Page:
Old Town of Shanghai is located where the pre-Shanghai fishing community lived and it is one of the last places where you can peek into the traditional life in Shanghai. As Huángpu River got wider and deeper it became also an important waterway for trade and the area started developing. Shanghai gained township status in 1267. During Ming Dynasty (1554) the area got a high wall with a moat around it to protect it from the attacks of the Japanese pirates. The circular wall was 10 meters high and 5 kilometers long. These days only a short part of the wall remains.
During the concession era after the Opium War 1842 this part of the treaty port remained under Chinese administration. The locals lived tightly packed in sort of a ghetto and all forms of shady business found it’s way to these mysterious quarters, backstreets and alleys. Brothels, drugs, guns, gangsters, smuggled goods, dark deals. Conspiracies, detection, espionage. Real Shanghai Noir, Chicago of the East, but very real.
The Yu Yuan Bazaar is a fun way to start exploring the Old City and try to imagine what life may have looked like back in the day. The buildings are replicas of Ming era buildings, but they are pretty. This is still a real bazaar, with street food, handicrafts, tea houses on upper floors. We think this is one of the best places to shop for souvenirs.
Decorative items, tea pots and tea, chop sticks, traditional clothing, little bags’n pouches, calligraphy sets, art, fans, slippers, little figurines and magnets.
Street foods, this is the place to come to explore different sorts. You may be delighted at one moment, slightly disgusted the second and that is part of the fun!
This maze of buildings, lanes and alleys is totally hilarious. You will find yourself returning to same spots time and time again if you don’t go and find the tourist information that provides maps. We didn’t and had a blast: whaaaat, we are here again!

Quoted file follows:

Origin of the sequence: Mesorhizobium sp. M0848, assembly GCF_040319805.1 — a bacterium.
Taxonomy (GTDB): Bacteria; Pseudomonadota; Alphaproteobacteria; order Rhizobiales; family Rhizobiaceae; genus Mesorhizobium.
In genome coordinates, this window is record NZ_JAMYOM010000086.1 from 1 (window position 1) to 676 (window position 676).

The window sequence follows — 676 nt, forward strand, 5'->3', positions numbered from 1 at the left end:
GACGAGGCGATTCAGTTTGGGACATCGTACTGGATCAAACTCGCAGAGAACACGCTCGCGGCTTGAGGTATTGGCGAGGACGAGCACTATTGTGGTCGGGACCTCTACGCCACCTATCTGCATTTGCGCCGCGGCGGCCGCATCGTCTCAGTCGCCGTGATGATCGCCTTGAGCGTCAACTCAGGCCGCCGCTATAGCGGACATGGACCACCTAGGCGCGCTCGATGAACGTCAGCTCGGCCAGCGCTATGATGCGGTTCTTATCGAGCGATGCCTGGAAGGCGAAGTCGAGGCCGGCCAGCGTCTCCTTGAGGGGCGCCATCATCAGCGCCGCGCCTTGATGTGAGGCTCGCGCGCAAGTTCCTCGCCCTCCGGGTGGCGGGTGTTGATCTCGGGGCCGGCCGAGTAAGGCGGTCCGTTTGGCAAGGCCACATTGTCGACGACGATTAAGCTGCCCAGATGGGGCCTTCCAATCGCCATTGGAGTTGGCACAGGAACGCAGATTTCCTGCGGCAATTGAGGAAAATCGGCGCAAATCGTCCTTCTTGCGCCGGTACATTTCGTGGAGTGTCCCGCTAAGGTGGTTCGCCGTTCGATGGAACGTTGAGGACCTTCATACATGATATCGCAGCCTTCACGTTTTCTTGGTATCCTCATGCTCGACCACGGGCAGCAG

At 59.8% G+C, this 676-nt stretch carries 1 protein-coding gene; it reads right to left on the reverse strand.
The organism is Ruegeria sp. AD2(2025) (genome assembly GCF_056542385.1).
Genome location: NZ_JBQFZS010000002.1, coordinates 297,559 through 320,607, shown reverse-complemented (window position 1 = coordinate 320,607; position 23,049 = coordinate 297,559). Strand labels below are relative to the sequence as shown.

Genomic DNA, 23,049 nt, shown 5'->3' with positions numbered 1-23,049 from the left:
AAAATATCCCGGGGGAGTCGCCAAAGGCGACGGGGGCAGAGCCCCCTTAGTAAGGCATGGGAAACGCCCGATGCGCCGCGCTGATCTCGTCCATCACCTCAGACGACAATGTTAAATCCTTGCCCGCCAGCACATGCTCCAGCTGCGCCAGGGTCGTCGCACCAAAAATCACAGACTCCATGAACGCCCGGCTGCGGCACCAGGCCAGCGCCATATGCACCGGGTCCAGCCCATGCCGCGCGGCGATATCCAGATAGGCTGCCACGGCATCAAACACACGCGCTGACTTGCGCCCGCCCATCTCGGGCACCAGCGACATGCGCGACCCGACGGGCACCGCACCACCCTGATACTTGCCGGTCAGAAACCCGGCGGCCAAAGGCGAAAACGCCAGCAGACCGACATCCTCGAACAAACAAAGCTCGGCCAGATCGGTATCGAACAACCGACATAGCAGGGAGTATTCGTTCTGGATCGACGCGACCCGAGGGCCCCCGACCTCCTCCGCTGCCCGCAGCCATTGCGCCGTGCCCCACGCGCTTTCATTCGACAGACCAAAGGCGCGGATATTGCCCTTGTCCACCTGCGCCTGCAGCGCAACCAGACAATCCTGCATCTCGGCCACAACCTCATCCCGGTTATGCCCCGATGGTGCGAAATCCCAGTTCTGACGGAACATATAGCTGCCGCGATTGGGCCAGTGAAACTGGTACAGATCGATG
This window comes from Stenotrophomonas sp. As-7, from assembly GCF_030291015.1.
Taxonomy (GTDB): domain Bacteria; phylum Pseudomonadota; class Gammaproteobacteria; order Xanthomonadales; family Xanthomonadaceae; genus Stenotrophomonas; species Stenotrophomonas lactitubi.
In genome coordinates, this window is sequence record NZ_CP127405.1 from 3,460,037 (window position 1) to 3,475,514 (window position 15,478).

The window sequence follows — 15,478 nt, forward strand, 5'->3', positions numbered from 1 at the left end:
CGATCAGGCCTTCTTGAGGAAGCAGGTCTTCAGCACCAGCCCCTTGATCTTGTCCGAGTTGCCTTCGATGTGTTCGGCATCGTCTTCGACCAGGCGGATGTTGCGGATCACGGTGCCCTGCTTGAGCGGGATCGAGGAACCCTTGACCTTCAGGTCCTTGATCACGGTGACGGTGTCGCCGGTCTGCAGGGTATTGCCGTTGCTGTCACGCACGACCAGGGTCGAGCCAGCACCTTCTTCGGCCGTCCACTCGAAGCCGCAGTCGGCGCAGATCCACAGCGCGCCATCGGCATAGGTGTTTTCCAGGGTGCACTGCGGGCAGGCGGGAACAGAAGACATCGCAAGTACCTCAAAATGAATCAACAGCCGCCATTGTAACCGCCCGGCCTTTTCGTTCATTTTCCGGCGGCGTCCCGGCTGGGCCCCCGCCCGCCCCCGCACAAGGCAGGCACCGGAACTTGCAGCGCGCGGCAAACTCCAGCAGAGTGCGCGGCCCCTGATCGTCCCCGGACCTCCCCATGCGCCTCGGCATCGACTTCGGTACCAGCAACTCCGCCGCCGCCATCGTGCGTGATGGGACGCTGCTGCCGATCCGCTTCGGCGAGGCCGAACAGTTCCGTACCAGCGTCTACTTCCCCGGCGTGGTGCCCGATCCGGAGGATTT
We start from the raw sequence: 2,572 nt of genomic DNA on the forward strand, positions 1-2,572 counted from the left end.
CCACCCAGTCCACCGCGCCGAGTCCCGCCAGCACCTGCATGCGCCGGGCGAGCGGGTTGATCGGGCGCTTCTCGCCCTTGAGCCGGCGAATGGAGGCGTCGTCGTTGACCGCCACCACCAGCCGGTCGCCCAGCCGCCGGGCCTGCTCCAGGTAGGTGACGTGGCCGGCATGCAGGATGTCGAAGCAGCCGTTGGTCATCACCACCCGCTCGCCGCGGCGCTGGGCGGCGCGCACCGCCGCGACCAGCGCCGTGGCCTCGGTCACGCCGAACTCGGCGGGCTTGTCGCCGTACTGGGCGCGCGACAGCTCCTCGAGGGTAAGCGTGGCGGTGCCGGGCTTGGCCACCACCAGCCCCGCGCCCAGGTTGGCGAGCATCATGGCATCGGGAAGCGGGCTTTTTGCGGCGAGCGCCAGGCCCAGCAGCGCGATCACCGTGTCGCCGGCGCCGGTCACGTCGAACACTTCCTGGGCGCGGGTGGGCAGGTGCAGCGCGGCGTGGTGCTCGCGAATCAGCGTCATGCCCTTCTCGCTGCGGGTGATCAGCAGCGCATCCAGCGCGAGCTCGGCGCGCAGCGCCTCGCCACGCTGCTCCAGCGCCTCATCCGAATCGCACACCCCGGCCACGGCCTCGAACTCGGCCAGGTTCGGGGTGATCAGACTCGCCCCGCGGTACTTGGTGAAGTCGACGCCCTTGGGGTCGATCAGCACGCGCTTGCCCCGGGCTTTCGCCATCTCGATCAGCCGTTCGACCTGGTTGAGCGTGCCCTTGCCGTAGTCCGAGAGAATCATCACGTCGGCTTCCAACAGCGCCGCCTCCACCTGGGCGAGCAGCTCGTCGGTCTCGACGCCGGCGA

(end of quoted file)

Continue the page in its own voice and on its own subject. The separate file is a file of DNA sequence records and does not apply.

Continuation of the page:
Look at the buildings to learn a little of the old style building trends. You’ll see balconies decorated with lovely Chinese ornaments and roofs with a sweeping curvature that rises at the corners of the roof. Upturned flying eaves, another way to describe these roofs.
For a relaxing moment go find a tea house on the second floors of the shops. Drink tea or beer, but try to get a table by the balcony. What a fantastic thing!
The Yù Yuán Gardens in the middle of the bazaar area are definitely a place to go to if you want to find something ancient (although fixed after wars and other events). A son once decided to build a detailed, fantastic garden for his father to enjoy during his old years. Unfortunately the perfectionist son used all the money and at the end they had to sell it all.
Fortunately the garden was preserved and you can actually get your zen at the cool pathways, walk through the doorways so many have walked through before you.
Admire the greenery, the carp ponds. The shady alcoves and nooks. Don’t rush trough, sit down and calm down. Even if you have fellow visitors rushing around. Study the buildings, the structures, the items on the roof tops. The guy who designed these things wanted to bring the most delightful experiences for all who visit the garden. An interesting fact of the garden is that during the Taiping Rebellion (1850-1864) a branch of the Triads, the Small Swords Society (named after the daggers they used in close combat), took over Shanghai for 17 months and set up their headquarters here.
For an experience of local faith visit Chenghuang Miao, Temple of the Town God or the City Temple of Shanghai it is known by these days. This temple dates back to 15th century, but it has been reconstructed time and time again.
This Taoist temple is dedicated to gods protecting the city residents from harm. The temple is a place of worship, so respect the worshippers as you wander around.
From Yùyuán you can continue to the interesting streets and alleys of The Old Town. Here the old men sit outside napping, laundry is being lifted up to the air to dry, women clean vegetables, song birds sing in their cages.
In the distance you can see the high rise skyscrapers, but here the time seems to stand still.